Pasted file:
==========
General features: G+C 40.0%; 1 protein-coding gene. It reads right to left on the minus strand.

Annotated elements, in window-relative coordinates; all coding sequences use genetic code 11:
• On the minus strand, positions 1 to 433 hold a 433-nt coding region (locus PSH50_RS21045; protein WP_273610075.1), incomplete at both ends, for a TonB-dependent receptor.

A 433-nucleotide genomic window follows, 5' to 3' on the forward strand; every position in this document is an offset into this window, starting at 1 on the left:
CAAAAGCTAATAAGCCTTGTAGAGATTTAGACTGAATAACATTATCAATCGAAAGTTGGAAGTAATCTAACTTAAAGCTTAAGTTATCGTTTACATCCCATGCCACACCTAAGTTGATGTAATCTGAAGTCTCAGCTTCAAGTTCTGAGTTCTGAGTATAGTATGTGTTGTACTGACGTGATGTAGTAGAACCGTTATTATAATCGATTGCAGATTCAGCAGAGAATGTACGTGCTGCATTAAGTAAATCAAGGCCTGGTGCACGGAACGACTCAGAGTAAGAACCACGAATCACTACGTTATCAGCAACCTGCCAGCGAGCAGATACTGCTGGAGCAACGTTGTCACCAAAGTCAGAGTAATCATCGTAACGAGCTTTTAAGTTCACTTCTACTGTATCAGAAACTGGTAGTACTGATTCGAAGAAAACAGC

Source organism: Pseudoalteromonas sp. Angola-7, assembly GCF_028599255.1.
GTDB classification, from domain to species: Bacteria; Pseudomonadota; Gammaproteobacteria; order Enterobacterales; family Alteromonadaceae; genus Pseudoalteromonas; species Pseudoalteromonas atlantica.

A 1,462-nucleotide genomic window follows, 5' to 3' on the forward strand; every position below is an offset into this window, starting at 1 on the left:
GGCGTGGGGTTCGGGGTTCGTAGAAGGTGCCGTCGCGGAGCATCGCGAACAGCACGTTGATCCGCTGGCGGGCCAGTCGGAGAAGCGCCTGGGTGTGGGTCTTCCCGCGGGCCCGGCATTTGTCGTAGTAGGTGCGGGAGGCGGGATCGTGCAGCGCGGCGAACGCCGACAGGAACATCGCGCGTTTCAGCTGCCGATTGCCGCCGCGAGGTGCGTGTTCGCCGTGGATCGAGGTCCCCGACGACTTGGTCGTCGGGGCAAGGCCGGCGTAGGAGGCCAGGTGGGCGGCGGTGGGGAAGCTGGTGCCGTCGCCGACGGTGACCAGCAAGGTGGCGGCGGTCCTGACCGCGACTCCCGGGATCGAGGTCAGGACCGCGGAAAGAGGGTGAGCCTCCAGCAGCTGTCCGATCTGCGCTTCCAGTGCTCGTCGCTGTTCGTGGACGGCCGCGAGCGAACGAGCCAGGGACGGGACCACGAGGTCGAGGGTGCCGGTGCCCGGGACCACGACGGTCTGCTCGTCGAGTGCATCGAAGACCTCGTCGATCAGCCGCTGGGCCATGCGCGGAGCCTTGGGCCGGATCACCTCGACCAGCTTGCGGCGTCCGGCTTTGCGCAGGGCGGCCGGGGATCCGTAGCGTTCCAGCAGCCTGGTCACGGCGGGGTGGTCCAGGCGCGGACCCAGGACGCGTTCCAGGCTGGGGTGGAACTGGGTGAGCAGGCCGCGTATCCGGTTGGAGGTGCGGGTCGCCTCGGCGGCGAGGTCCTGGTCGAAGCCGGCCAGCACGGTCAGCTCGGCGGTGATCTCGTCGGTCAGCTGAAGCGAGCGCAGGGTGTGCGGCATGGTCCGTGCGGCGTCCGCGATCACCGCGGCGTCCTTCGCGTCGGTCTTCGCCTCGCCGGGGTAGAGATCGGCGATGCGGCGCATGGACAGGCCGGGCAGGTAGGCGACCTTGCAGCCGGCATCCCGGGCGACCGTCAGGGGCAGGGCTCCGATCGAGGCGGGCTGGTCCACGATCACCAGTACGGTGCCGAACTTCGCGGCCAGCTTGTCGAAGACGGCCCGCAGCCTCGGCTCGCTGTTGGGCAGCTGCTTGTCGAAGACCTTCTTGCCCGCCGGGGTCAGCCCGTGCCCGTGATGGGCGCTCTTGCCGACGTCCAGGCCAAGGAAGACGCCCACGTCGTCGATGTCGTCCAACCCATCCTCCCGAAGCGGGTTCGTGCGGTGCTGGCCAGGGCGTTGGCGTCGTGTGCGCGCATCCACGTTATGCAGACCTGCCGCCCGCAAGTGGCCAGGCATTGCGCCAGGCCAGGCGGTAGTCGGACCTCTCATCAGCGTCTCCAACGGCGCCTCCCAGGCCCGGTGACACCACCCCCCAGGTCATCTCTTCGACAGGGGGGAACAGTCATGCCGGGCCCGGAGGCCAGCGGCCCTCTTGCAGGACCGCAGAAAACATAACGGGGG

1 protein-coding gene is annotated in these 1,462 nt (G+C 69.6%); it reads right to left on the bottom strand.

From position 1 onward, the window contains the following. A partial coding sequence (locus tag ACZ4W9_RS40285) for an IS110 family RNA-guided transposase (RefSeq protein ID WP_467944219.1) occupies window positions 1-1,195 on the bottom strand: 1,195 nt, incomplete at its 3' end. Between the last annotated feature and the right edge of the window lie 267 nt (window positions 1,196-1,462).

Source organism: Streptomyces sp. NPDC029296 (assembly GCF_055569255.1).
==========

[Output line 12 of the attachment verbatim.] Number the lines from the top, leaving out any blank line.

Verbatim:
Source organism: Streptomyces sp. NPDC029296 (assembly GCF_055569255.1).